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Parenting is important

Each time I write one of these columns I feel the need to preface it.

I’ve done my best in the three years I’ve been back writing for the News-Herald not to give everyone a blow-by-blow account of raising my child.

While I am interested in his day-to-day activities and some of my readers are as well, I know by in large you have your own families whose lives are much more interesting.

I’m also keenly aware that one day Alex will not like any mention of him in my column.

Having gotten that out of the way, this last week has been a special time for me. Last Tuesday Alex underwent his first surgery when he had his tonsils and adenoids removed.

Many times in the weeks leading up to that event, I said the same thing. “Minor surgery is something other people’s children have.”

After going through the process last week, I hold to that statement.

While the surgery went fine and his doctor was terrific, it was a trying time for both me and his mother. Both of us went through two weeks of dread before the actual surgery and then sat through an hour of waiting.

Without going into undue detail, the 30 minutes after he woke up from the anesthesia was the longest half hour I’ve spent since the uncertain time of his birth.

I remembered each minute how lucky I am to be a father and how wonderful it is to have a son that you think hung the moon. I hope that is something I keep with me on a regular basis and I believe it is, but last week was a special reminder. I didn’t know whether or not we would lose him because stranger and more awful things have happened.

Thankfully, his grandparents were to support him and both my pastor (the Rev. Buddy Denton) and Joy’s pastor (the Rev. Tommy Kiker) were there as well. All of them made the day easier.

I’m glad to say that he is doing well and that the main problem has been getting him to realize he can’t eat everything he wants and that he can’t be so rambunctious.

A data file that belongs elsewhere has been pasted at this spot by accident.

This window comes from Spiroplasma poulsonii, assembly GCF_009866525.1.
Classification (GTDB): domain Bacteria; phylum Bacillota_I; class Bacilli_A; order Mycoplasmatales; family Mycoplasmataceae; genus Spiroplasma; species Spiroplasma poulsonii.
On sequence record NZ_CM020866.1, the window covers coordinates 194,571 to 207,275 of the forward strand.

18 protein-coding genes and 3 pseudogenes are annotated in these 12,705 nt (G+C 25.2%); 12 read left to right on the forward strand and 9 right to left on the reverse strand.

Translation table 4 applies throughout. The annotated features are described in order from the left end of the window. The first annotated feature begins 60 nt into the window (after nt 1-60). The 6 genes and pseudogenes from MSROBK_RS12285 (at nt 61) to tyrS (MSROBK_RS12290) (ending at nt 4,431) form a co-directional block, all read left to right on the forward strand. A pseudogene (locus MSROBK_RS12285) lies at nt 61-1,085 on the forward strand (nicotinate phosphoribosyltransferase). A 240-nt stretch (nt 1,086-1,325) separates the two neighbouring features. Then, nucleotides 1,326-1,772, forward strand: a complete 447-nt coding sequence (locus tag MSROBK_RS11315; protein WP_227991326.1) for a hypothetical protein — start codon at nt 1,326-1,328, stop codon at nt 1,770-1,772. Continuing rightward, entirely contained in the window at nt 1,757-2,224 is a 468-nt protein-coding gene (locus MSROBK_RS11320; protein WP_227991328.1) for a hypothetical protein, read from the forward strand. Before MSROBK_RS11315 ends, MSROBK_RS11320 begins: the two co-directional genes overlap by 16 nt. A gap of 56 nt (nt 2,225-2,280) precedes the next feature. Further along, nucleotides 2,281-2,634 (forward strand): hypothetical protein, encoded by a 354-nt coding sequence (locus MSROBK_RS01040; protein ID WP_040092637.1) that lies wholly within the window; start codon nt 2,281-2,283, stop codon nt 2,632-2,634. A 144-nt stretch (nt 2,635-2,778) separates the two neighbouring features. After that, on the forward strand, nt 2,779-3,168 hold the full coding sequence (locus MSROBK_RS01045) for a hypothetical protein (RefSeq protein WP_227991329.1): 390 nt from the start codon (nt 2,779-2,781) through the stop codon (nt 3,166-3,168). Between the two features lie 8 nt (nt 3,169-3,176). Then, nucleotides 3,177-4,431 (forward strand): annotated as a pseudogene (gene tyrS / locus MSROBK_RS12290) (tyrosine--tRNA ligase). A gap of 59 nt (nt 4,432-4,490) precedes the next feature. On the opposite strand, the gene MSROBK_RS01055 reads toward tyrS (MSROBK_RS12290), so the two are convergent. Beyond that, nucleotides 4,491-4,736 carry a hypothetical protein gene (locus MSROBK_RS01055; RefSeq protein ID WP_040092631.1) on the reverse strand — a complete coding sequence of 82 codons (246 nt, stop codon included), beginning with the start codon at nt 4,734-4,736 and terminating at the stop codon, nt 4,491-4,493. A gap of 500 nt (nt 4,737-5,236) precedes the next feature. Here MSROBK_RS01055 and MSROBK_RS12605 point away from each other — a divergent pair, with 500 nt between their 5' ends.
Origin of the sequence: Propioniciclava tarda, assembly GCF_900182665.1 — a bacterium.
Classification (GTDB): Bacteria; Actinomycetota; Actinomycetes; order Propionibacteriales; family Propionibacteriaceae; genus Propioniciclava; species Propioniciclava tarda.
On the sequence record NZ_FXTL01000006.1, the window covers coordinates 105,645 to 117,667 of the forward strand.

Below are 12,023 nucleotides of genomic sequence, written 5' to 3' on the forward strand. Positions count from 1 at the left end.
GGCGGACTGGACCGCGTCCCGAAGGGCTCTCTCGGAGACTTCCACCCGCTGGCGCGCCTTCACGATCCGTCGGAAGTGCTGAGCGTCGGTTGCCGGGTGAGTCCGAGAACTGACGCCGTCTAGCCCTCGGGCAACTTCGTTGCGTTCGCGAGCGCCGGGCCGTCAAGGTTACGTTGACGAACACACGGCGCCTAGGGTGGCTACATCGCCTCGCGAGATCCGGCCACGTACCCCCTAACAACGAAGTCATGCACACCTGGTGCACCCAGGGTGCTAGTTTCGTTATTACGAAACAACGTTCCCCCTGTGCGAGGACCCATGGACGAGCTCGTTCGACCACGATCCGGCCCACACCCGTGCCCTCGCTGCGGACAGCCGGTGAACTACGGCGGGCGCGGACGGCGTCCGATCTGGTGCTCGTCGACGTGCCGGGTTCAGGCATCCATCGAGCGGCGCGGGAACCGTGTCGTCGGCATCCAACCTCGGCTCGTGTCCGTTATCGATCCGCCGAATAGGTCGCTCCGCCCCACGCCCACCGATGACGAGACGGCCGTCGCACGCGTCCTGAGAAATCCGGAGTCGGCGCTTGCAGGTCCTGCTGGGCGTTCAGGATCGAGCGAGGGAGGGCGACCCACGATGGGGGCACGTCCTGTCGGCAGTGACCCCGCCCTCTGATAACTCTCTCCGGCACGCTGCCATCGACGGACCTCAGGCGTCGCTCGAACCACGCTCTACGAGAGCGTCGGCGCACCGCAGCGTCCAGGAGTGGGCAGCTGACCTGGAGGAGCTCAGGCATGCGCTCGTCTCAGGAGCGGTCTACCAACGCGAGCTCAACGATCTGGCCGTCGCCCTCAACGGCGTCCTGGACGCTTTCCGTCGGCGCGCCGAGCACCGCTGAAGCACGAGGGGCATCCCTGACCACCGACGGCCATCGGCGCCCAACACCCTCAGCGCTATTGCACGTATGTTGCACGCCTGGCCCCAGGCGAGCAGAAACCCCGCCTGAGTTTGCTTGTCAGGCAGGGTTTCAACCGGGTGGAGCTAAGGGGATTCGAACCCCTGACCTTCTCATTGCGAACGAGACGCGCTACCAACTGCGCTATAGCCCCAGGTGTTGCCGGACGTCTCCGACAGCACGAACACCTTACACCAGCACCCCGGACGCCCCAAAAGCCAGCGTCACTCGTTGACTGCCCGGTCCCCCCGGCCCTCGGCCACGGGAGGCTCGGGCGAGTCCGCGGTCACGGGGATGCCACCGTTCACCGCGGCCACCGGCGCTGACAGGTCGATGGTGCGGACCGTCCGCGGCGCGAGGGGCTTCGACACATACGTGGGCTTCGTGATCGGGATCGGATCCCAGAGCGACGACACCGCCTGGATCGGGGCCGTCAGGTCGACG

The support we received from friends and family made the scary times better and made me feel like a part of a broader family.

Both of our churches supported us and prayed for Alex and us. I can’t thank either of them enough.

Those who knew what Alex had to go through in the local sporting world were equally gracious. The outpouring of concern from those who knew about his surgery was touching.

As always, the Murrays were right there for both me and Alex and there support for both of us continues to be one of the reasons I enjoy this job.

The people surrounding Lawrence Academy’s volleyball team n coach Ed Clouse and parents, etc. n were concerned as were the folks around Bertie High School’s tennis team.

When people care about your child, it becomes an incredibly special things to you.

Being a parent is sometimes the most trying thing in the world. It isn’t to be taken lightly and it isn’t for the faint of heart.

I relish being a parent and the extra time I’ve had with my son while he has recovered has been special to me.

Many times I think people don’t take being a parent seriously. They think it is boring, aggravating and not a very important part of life.

My parents taught me different. My mother and father both loved being our parents and I always knew that. They wanted to be a part of our lives and that is something that remains true to this day.

As I’ve gotten older, I’ve learned from many other parents who I felt were role models. I’ve said before in this space that Steve Friedman is as good a father as I’ve known. He has always relished being a parent to my friend and former co-worker David Friedman.

Dave’s mom, Mary Friedman, has always been the same. They’ve always loved their son and that has always endeared them to me.

I think I learned again last week that being a parent is the most important thing in my life. My son has been my top priority since the day he was born and that commitment was reaffirmed amid the events of last week.

I am grateful to be able to be a parent. It’s something I wouldn’t change no matter what.

Questions? Comments?

You can reach me at thadd.white@r-cnews.com or call me at 332-7211.

Be careful out there and be good sports.